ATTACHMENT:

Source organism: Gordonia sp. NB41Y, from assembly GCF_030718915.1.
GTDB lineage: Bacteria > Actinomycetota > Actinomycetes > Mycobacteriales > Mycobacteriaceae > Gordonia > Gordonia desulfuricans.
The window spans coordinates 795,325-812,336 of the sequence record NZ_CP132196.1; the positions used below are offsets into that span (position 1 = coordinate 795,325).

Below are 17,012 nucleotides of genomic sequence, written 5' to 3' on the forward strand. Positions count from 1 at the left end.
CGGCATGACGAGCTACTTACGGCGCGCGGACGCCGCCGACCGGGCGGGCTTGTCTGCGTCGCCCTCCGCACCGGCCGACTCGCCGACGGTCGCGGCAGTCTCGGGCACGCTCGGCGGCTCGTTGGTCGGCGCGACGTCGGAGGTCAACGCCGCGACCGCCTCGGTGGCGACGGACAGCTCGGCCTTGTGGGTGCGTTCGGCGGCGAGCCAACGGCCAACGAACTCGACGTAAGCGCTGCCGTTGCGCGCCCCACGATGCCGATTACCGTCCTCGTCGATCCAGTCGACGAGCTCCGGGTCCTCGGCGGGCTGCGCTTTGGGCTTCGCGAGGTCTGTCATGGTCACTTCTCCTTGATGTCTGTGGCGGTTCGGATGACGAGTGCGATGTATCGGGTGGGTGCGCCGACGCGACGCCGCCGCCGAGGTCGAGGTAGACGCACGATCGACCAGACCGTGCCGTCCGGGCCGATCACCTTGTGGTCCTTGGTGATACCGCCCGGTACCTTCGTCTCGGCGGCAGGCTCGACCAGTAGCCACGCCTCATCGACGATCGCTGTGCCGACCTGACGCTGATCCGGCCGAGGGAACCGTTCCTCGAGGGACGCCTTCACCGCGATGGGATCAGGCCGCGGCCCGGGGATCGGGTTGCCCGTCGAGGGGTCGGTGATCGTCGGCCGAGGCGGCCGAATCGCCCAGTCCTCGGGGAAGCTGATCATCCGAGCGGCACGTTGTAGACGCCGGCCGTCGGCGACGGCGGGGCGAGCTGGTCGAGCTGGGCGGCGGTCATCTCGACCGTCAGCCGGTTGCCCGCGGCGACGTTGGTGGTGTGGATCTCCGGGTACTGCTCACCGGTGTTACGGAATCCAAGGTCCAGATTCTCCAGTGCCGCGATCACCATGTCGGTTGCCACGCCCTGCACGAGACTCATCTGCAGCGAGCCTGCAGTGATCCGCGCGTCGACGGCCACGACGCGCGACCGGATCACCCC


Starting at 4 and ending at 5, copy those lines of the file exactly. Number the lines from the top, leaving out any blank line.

Below are 17,012 nucleotides of genomic sequence, written 5' to 3' on the forward strand. Positions count from 1 at the left end.
CGGCATGACGAGCTACTTACGGCGCGCGGACGCCGCCGACCGGGCGGGCTTGTCTGCGTCGCCCTCCGCACCGGCCGACTCGCCGACGGTCGCGGCAGTCTCGGGCACGCTCGGCGGCTCGTTGGTCGGCGCGACGTCGGAGGTCAACGCCGCGACCGCCTCGGTGGCGACGGACAGCTCGGCCTTGTGGGTGCGTTCGGCGGCGAGCCAACGGCCAACGAACTCGACGTAAGCGCTGCCGTTGCGCGCCCCACGATGCCGATTACCGTCCTCGTCGATCCAGTCGACGAGCTCCGGGTCCTCGGCGGGCTGCGCTTTGGGCTTCGCGAGGTCTGTCATGGTCACTTCTCCTTGATGTCTGTGGCGGTTCGGATGACGAGTGCGATGTATCGGGTGGGTGCGCCGACGCGACGCCGCCGCCGAGGTCGAGGTAGACGCACGATCGACCAGACCGTGCCGTCCGGGCCGATCACCTTGTGGTCCTTGGTGATACCGCCCGGTACCTTCGTCTCGGCGGCAGGCTCGACCAGTAGCCACGCCTCATCGACGATCGCTGTGCCGACCTGACGCTGATCCGGCCGAGGGAACCGTTCCTCGAGGGACGCCTTCACCGCGATGGGATCAGGCCGCGGCCCGGGGATCGGGTTGCCCGTCGAGGGGTCGGTGATCGTCGGCCGAGGCGGCCGAATCGCCCAGTCCTCGGGGAAGCTGATCATCCGAGCGGCACGTTGTAGACGCCGGCCGTCGGCGACGGCGGGGCGAGCTGGTCGAGCTGGGCGGCGGTCATCTCGACCGTCAGCCGGTTGCCCGCGGCGACGTTGGTGGTGTGGATCTCCGGGTACTGCTCACCGGTGTTACGGAATCCAAGGTCCAGATTCTCCAGTGCCGCGATCACCATGTCGGTTGCCACGCCCTGCACGAGACTCATCTGCAGCGAGCCTGCAGTGATCCGCGCGTCGACGGCCACGACGCGCGACCGGATCACCCC